With the Southern Expressway (E01) being completed, Hambantota via the Mattala exit can be reached in less than two and a half hours. Thus you can travel up to Buttala and experience the wildlife and witness the many cultivations in the area, and return to Colombo in a day.
We started our journey early in the morning entering the expressway from Kaduwela. As we progressed, the morning mist and early sunrays created a picturesque sight. The surrounding landscape changed continuously with the stretch from Matara to Hambantota being distinctively unique from the rest. Views of massive overhead bridges from a distant were awe-inspiring. With the completion of the final stages of the Southern Expressway, the Mattala Airport and Hambantota Harbour are linked with the city of Colombo, the commercial capital of the country.
We did not feel time passing and we soon reached the Mattala exit in less than two and a half hours. We were surprised and excited since traveling time had been reduced by more than half. We first headed towards the Buttala-Sella Kataragama Road. Scrub jungle prevalent in the Southern region bordered the road. A speck on the road, grew in size as we got closer, indeed, it was a giant of the jungle waiting by the side for some fruits or sugarcane from passersby. A short distance later we met another, in the middle of the road. These elephants merely stretch their trunks towards the vehicles and mean no harm. Along we journeyed energized by our encounters with elephants though we were not in a na- tional park. Further away we were met by a couple of deer, and in another instance a mongoose ran across the road. Near a water hole, a group of painted storks was foraging for food in the water in a synchronized manner. We drove along and came across two more massive elephants on two sepa- rate occasions. Each time stretching their trunks and receding allowing the vehicles to pass.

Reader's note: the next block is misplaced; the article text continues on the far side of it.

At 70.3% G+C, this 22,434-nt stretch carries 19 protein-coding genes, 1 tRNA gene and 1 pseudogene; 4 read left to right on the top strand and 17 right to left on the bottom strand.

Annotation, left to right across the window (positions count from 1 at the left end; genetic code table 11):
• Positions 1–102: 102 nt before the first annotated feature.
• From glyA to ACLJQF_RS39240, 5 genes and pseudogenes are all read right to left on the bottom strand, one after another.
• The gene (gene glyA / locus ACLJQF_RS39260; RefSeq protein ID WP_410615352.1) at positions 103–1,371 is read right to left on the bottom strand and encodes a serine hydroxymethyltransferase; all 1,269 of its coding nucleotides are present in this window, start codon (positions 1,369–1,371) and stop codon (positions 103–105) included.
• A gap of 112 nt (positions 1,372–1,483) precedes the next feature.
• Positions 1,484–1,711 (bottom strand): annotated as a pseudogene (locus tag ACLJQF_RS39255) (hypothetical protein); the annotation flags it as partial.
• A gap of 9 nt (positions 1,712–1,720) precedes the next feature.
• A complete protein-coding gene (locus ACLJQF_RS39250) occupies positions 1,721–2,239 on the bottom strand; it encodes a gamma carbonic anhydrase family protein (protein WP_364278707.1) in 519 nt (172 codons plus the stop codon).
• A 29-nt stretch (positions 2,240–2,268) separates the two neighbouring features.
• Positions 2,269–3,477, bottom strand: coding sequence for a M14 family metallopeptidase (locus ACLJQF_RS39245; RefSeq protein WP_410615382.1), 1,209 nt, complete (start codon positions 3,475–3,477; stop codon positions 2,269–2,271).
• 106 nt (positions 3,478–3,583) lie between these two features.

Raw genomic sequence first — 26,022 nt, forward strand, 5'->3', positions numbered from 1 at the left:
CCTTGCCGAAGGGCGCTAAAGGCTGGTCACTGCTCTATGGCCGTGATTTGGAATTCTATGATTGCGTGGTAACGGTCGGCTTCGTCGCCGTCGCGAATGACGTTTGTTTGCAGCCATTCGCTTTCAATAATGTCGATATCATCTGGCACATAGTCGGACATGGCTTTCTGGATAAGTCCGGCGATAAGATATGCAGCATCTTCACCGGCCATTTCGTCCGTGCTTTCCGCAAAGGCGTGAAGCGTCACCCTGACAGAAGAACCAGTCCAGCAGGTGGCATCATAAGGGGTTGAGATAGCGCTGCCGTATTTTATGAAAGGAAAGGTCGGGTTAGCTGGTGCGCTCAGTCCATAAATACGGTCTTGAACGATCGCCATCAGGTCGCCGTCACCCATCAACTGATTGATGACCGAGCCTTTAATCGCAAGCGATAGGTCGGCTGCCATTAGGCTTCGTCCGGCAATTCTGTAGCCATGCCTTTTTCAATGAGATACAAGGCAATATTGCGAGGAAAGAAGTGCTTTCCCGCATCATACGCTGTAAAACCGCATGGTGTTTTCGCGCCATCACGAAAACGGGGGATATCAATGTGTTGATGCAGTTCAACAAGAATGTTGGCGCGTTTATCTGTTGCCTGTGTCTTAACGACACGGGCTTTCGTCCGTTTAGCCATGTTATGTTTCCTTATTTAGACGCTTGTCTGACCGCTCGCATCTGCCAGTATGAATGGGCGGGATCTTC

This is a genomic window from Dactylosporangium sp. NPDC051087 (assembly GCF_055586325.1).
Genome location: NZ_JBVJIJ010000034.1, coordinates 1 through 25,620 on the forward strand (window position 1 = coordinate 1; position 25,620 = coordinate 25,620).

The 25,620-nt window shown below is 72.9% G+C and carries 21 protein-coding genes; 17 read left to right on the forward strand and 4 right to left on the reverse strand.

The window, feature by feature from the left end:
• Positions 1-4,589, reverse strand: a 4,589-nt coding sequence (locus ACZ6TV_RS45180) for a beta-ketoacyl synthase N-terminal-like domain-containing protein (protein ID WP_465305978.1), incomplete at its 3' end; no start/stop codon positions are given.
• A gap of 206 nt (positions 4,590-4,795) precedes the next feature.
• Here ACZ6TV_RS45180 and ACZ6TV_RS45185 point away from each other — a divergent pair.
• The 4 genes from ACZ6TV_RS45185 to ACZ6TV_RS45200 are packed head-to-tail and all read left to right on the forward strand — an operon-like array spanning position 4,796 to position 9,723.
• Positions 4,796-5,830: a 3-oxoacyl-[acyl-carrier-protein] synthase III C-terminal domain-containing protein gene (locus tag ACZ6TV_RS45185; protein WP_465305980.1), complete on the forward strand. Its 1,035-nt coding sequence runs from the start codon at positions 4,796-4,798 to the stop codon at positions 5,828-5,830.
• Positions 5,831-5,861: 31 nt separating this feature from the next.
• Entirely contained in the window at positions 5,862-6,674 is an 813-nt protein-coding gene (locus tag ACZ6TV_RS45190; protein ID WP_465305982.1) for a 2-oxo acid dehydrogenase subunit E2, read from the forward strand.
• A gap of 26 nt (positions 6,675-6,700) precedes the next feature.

Eager to explore the area, we headed along a small gravel path and came across acres of sugarcane, tall green stalks swaying in the wind. In the distance we could see a wadu kurulla (Baya Weaver) nest beautifully woven like nature’s art. We journeyed towards Dambe in Sella Kataragama driving further inland and was impressed by the vegetable cultivations. Along the way we came across the Akkara Vissey Wewa, a reservoir where the water is used for agriculture and also people can bathe in an allocated area.
Two varieties of aubergines, wam batu and waga batu were bearing fruit in a home garden in Dambe. Sri Lankans love their aubergine curries, which are prepared in various ways. The farmer was preparing the land for further cultivation with water ways also in place. In the adjoining land, katu anoda (soursop) trees had fruits of various sizes. These fruits when ripe are ideal to be consumed raw as a fruit or to be made as a delicious drink. The Angun Ara, which is a small river was a short distance away. We walked along the sandy roads, it was apparent that when the river was full the road too would be underwater. However, on the day we traveled the river was a small stream, as rains had not reached as yet. The water of the river was clear and cooling.
We thereafter headed towards Tissamaharama, where trees abundant with delum (pomegranate) and kilo pera (guava) caught our eyes. The delum were not yet a rosy pink but green as it was still the cultivating season. From little to larger fruits, and flowers too could be seen. Kilo pera is ideal with salt and pepper sprinkled on chunky pieces and the red kernels of the delum fruit are consumed as it is.
Journeying back towards the expressway, we were mesmerized by the impressive structure of the sluice gates of the Lunugamvehera reservoir and the surrounding waters. Acres of banana cultivation could also be seen from the bridge. In all areas the new season of cultivation had just started thus the trees were starting to bear fruit.
From Mattala, we entered the expressway and we were in Colombo in less than two and a half hours. We had seemingly done the impossible, we had traveled to Buttala and returned in a day.